On Wednesday March 3, 2021, the World Health Organization (WHO) reported a 7% increase in new COVID-19 cases globally. The increase in new cases equates to over 2.6 million new cases, the highest number of new cases in a single week since early January. As weeks of downwards trending numbers across the globe gave many the hopes that the pandemic might be finally taking a backseat, experts from the WHO warned that those numbers could very well continue their upward trajectory.
While the cause of this uptick is not yet known, the WHO stated that factors such as the emergence of new, more aggressive strains of the virus, loosening public safety measures, or the general decline observed around individuals adhering to public health and safety measures, (‘pandemic fatigue’), could all likely be the cause.
The United States saw a 6% increase in new cases over the last seven-day period, reporting a total of 65,400 new COVID-19 cases. While this number is far below the record-setting 300,000 new cases reported in just one day in early January, it’s important to note that these numbers are much higher than when the virus first peaked over the summer, causing many states to halt their reopening plans and re-lockdown.
In its weekly epidemiological update, the WHO expressed concern for the loosening safety measures by both individuals and state authorities,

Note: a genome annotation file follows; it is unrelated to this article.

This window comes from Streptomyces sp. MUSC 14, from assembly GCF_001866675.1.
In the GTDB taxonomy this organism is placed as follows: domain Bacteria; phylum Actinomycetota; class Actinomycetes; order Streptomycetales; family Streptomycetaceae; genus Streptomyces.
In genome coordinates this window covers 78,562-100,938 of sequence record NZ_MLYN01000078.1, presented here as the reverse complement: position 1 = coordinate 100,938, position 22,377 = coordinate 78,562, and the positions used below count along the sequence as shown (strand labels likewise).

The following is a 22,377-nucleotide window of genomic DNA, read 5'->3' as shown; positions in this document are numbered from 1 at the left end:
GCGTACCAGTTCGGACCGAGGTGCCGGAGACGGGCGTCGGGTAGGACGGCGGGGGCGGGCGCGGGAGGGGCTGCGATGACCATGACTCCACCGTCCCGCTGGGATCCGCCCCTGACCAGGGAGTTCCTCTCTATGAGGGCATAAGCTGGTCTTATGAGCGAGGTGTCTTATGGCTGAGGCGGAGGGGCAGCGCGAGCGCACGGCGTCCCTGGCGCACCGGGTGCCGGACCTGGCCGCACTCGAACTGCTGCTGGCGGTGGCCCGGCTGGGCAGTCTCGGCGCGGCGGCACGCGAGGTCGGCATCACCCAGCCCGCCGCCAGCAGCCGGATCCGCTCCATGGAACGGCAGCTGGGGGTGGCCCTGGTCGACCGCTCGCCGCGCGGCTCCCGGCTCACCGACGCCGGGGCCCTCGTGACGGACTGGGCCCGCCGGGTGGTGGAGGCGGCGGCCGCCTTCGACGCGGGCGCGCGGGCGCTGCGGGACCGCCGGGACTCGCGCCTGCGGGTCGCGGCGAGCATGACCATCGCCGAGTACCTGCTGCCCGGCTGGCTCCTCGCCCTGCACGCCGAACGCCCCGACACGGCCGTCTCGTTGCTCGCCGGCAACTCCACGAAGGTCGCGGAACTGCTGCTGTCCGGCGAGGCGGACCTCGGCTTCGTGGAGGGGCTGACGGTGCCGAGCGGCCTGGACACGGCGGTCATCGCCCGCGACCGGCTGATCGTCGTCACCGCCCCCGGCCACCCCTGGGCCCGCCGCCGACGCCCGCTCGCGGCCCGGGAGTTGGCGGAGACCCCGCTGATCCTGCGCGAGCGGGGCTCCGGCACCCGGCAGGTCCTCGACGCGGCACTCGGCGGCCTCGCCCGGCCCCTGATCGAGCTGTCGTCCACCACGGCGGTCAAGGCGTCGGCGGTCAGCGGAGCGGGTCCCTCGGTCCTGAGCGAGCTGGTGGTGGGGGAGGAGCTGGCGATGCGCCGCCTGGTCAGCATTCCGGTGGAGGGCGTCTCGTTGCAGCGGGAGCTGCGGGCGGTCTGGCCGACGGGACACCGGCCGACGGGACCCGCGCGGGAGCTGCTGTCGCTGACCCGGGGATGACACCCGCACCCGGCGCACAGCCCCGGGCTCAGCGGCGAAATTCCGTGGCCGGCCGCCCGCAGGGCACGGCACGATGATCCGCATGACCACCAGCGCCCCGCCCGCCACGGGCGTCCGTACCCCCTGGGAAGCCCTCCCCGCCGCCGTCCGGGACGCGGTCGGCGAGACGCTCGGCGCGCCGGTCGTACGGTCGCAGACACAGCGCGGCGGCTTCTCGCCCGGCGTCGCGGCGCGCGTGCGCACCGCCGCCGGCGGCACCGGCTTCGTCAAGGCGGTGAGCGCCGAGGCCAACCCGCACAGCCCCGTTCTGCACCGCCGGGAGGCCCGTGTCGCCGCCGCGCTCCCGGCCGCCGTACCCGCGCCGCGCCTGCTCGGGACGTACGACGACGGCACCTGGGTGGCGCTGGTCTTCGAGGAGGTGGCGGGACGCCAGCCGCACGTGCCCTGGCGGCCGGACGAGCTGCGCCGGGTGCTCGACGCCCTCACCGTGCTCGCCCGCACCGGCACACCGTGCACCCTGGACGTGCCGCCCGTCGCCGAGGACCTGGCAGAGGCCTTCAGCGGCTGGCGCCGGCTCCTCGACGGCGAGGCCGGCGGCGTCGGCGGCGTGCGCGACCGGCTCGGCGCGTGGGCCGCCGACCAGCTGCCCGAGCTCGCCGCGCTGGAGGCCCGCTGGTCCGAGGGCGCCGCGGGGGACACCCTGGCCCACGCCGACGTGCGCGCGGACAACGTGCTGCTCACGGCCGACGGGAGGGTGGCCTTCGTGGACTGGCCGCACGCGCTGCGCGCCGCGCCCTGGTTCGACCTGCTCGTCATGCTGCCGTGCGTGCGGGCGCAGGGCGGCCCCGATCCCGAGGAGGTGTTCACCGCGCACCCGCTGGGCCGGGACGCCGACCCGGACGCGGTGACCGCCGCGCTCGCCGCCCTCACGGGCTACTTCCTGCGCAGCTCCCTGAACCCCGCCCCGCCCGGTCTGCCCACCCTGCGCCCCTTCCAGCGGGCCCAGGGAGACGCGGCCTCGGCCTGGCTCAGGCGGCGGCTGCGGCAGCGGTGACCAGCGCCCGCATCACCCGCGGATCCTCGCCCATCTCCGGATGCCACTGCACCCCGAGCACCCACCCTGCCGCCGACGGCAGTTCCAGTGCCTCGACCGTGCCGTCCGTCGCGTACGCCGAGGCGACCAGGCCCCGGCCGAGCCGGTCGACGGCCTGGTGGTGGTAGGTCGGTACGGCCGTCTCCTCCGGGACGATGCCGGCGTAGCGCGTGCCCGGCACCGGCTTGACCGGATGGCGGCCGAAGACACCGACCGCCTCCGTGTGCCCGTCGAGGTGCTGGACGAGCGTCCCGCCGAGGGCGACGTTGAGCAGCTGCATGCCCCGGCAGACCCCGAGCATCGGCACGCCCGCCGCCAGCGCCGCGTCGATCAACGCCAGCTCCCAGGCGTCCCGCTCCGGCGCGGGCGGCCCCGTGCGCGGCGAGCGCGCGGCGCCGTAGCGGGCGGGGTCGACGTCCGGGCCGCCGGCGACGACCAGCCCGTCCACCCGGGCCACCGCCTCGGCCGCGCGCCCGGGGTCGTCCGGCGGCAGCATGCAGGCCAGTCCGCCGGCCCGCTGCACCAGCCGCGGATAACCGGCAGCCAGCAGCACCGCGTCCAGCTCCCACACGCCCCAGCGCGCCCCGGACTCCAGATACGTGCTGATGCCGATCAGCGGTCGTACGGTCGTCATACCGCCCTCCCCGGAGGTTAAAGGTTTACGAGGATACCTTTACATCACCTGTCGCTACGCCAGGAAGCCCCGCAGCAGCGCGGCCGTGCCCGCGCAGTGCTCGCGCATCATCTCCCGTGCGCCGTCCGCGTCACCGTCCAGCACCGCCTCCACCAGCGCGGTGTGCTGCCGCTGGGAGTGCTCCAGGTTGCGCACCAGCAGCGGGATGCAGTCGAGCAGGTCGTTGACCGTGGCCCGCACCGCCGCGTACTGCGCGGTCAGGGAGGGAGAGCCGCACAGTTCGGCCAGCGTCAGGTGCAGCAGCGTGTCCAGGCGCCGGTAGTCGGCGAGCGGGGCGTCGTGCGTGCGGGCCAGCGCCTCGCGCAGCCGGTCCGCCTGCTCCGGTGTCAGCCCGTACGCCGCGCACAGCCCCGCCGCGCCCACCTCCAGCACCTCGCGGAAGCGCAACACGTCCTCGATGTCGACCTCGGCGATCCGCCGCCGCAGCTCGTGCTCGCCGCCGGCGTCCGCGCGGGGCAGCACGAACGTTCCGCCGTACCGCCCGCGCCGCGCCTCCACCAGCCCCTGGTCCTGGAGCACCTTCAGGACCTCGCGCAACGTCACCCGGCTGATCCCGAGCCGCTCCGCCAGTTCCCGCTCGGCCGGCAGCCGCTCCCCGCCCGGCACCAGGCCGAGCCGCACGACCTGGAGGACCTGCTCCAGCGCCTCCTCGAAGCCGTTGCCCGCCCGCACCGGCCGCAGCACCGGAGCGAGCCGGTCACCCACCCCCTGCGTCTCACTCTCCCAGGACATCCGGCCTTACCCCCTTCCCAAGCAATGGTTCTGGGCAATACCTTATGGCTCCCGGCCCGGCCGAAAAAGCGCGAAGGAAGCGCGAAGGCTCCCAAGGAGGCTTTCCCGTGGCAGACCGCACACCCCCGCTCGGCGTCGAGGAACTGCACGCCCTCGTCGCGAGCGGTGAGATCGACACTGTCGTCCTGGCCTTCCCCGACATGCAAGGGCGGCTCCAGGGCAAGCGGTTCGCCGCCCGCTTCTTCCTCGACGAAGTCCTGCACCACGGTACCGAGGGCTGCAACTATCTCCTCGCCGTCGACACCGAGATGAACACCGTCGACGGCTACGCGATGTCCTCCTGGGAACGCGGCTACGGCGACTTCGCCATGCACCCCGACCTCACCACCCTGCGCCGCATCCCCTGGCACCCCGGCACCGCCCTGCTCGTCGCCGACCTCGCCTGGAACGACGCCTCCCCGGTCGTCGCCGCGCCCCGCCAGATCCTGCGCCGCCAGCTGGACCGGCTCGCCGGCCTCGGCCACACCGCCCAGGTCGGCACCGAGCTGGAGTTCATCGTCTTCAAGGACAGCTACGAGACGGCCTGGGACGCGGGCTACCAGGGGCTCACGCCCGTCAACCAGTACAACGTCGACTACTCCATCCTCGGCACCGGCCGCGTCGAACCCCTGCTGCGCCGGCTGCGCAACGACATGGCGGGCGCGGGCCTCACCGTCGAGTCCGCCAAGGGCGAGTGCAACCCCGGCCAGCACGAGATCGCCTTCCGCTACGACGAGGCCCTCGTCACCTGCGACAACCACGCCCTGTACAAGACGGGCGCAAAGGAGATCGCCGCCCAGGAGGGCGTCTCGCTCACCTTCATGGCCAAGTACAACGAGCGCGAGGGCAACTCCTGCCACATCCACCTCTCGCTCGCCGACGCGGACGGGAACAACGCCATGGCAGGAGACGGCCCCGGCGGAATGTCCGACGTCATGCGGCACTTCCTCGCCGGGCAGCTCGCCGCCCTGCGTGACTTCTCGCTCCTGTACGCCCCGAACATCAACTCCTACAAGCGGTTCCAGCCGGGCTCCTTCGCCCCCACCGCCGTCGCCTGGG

“Basic public health measures remain the foundation of the response. For public health authorities, that means testing, contact tracing, isolation, supported quarantine, and quality care. For individuals, it means avoiding crowds, physical distancing, hand hygiene, masks, and ventilation.”
While cases have been steadily declining for weeks, and with another vaccine approved for emergency use, now is not the time to lift safety measures. As of March 3, only 8.1% of the population has received both doses of a COVID-19 vaccine, far below the numbers needed for any type of ‘herd immunity’ predicted by scientists.
Even with the immunity gained from vaccination, the WHO urges those who have been vaccinated to still take the same safety measures as those who have not, stating that, “immunity conferred by vaccination takes weeks at the individual level, and it may take longer to observe impacts at the population level.”
The pandemic is still here, and with numbers heading back upwards, it doesn’t seem to be on its way out just yet. Individuals are still urged to practice safe, effective measures while out in public, such as wearing a properly fitting face mask, distancing themselves from others, and avoiding large gatherings both indoors and outdoors. Now, over a year of life in a pandemic, it’s just as important to listen to the advice given by experts and follow public health and safety measures as it was this time last year.
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